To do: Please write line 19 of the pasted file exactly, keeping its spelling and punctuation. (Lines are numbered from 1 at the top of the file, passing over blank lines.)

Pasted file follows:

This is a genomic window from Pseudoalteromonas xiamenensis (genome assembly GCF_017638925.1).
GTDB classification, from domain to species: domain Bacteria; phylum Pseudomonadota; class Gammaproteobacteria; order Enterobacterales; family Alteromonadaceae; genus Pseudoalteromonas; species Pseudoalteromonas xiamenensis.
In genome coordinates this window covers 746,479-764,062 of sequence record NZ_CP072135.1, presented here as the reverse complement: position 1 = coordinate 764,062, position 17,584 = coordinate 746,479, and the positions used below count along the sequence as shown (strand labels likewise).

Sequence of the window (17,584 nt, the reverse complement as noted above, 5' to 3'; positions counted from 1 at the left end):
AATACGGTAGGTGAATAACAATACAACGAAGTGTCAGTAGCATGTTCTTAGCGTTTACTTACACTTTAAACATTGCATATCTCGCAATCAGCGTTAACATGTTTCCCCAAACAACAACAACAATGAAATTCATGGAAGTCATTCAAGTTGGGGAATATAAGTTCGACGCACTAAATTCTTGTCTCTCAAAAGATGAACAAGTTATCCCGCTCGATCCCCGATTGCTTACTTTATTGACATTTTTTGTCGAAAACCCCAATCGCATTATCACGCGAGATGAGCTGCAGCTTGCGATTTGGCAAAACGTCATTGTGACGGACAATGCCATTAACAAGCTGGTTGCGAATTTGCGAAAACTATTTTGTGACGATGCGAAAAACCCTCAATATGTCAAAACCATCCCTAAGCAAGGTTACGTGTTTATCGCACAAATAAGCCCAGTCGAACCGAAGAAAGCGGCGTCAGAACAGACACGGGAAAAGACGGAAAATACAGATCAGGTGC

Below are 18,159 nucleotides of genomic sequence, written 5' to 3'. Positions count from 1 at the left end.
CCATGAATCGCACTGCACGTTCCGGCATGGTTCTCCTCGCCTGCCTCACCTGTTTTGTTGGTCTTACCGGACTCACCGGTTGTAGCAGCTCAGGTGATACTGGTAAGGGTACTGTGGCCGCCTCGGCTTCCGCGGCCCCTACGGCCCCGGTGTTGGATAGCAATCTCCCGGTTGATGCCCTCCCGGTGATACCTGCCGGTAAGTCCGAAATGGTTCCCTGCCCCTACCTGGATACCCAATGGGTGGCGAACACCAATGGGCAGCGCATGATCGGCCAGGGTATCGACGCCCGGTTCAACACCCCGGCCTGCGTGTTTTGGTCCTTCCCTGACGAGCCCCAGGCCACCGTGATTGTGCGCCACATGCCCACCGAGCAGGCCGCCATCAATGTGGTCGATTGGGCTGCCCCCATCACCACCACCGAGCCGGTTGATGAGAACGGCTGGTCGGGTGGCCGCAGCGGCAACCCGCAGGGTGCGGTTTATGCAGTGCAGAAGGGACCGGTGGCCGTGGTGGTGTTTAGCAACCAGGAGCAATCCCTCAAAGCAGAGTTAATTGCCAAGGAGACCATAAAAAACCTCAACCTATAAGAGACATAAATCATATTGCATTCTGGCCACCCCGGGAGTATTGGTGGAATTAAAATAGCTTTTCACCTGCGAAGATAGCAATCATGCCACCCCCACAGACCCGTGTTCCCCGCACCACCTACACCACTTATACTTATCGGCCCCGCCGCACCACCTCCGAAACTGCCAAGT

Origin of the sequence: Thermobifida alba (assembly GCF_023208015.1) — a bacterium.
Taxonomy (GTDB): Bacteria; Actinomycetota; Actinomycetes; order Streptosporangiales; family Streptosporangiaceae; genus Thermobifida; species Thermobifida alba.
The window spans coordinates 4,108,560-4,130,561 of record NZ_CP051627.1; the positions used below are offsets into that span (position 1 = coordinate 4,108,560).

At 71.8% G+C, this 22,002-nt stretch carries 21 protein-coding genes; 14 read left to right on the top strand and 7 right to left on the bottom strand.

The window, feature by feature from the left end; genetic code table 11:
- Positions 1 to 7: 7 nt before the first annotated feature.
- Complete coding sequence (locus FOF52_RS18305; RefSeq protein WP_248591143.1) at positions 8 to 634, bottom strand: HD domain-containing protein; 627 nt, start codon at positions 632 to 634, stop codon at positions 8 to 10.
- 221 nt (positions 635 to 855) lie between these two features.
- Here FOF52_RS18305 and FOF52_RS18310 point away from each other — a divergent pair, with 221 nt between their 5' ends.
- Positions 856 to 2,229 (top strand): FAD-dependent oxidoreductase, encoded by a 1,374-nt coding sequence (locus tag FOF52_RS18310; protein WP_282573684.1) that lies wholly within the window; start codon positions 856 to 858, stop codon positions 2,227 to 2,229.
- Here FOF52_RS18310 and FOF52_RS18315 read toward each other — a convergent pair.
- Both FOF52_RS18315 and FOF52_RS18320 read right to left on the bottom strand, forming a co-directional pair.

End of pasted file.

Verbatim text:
- Both FOF52_RS18315 and FOF52_RS18320 read right to left on the bottom strand, forming a co-directional pair.